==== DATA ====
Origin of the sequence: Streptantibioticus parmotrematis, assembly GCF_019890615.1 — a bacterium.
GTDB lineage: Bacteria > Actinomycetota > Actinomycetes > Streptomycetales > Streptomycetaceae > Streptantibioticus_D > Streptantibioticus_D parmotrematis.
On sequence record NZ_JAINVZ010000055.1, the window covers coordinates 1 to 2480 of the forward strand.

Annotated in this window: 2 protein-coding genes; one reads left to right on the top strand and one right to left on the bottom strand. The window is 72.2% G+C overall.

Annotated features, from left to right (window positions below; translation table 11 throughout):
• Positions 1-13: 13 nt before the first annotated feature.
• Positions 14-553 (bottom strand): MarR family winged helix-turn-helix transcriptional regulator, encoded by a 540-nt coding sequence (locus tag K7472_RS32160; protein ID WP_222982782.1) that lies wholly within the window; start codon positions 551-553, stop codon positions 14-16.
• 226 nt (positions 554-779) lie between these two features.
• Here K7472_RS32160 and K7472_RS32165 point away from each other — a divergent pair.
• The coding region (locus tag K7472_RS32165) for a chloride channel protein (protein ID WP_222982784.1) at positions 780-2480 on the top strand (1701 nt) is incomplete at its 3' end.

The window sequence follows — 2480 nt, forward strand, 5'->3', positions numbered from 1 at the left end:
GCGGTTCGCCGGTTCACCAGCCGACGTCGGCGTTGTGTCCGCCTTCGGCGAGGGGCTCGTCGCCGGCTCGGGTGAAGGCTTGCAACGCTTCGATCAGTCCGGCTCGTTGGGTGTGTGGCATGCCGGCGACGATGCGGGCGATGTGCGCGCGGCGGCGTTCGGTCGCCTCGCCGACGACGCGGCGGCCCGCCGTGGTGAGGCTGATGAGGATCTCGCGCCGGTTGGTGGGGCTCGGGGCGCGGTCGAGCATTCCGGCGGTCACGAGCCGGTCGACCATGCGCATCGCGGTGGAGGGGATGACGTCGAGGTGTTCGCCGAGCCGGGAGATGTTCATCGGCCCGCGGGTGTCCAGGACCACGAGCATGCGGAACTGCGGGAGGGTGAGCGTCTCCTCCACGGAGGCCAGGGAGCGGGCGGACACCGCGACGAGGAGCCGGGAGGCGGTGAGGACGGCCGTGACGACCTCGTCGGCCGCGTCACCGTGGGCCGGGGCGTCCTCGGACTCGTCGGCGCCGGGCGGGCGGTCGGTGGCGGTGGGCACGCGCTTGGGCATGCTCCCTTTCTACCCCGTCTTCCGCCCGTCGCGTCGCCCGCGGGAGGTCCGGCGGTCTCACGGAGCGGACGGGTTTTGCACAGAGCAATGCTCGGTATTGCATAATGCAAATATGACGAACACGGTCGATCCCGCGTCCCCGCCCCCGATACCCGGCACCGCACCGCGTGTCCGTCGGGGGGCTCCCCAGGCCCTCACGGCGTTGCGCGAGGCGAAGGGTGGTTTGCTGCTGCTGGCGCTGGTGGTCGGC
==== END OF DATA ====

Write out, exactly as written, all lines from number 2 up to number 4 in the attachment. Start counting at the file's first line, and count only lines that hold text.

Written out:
GTDB lineage: Bacteria > Actinomycetota > Actinomycetes > Streptomycetales > Streptomycetaceae > Streptantibioticus_D > Streptantibioticus_D parmotrematis.
On sequence record NZ_JAINVZ010000055.1, the window covers coordinates 1 to 2480 of the forward strand.

Annotated in this window: 2 protein-coding genes; one reads left to right on the top strand and one right to left on the bottom strand. The window is 72.2% G+C overall.